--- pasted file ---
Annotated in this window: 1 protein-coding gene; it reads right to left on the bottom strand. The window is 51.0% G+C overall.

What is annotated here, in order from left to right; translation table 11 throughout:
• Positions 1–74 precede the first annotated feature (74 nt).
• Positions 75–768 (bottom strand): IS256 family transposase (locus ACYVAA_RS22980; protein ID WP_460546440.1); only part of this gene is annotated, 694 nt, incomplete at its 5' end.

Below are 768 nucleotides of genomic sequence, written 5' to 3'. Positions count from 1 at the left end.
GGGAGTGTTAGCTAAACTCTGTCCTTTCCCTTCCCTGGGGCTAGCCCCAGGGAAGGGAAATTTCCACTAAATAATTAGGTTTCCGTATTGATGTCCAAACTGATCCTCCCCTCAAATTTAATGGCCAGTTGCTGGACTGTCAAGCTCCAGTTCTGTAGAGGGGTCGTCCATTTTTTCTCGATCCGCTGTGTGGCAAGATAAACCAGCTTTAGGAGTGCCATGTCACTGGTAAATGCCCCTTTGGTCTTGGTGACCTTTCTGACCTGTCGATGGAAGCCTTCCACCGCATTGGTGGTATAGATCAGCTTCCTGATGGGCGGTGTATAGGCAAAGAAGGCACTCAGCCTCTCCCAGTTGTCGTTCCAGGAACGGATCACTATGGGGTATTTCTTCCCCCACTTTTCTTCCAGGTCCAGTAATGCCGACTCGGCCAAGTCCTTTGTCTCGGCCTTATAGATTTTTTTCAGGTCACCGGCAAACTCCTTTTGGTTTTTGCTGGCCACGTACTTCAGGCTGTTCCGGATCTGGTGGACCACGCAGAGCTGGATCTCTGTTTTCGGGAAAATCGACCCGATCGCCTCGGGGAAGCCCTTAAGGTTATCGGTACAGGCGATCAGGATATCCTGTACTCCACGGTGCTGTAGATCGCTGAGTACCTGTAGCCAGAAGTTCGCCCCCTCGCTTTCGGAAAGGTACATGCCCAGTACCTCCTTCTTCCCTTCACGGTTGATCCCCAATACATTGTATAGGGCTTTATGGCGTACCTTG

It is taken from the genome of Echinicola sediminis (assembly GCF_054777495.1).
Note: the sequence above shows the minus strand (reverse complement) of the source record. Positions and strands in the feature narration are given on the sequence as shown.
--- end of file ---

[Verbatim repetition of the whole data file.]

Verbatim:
Annotated in this window: 1 protein-coding gene; it reads right to left on the bottom strand. The window is 51.0% G+C overall.

What is annotated here, in order from left to right; translation table 11 throughout:
• Positions 1–74 precede the first annotated feature (74 nt).
• Positions 75–768 (bottom strand): IS256 family transposase (locus ACYVAA_RS22980; protein ID WP_460546440.1); only part of this gene is annotated, 694 nt, incomplete at its 5' end.

Below are 768 nucleotides of genomic sequence, written 5' to 3'. Positions count from 1 at the left end.
GGGAGTGTTAGCTAAACTCTGTCCTTTCCCTTCCCTGGGGCTAGCCCCAGGGAAGGGAAATTTCCACTAAATAATTAGGTTTCCGTATTGATGTCCAAACTGATCCTCCCCTCAAATTTAATGGCCAGTTGCTGGACTGTCAAGCTCCAGTTCTGTAGAGGGGTCGTCCATTTTTTCTCGATCCGCTGTGTGGCAAGATAAACCAGCTTTAGGAGTGCCATGTCACTGGTAAATGCCCCTTTGGTCTTGGTGACCTTTCTGACCTGTCGATGGAAGCCTTCCACCGCATTGGTGGTATAGATCAGCTTCCTGATGGGCGGTGTATAGGCAAAGAAGGCACTCAGCCTCTCCCAGTTGTCGTTCCAGGAACGGATCACTATGGGGTATTTCTTCCCCCACTTTTCTTCCAGGTCCAGTAATGCCGACTCGGCCAAGTCCTTTGTCTCGGCCTTATAGATTTTTTTCAGGTCACCGGCAAACTCCTTTTGGTTTTTGCTGGCCACGTACTTCAGGCTGTTCCGGATCTGGTGGACCACGCAGAGCTGGATCTCTGTTTTCGGGAAAATCGACCCGATCGCCTCGGGGAAGCCCTTAAGGTTATCGGTACAGGCGATCAGGATATCCTGTACTCCACGGTGCTGTAGATCGCTGAGTACCTGTAGCCAGAAGTTCGCCCCCTCGCTTTCGGAAAGGTACATGCCCAGTACCTCCTTCTTCCCTTCACGGTTGATCCCCAATACATTGTATAGGGCTTTATGGCGTACCTTG

It is taken from the genome of Echinicola sediminis (assembly GCF_054777495.1).
Note: the sequence above shows the minus strand (reverse complement) of the source record. Positions and strands in the feature narration are given on the sequence as shown.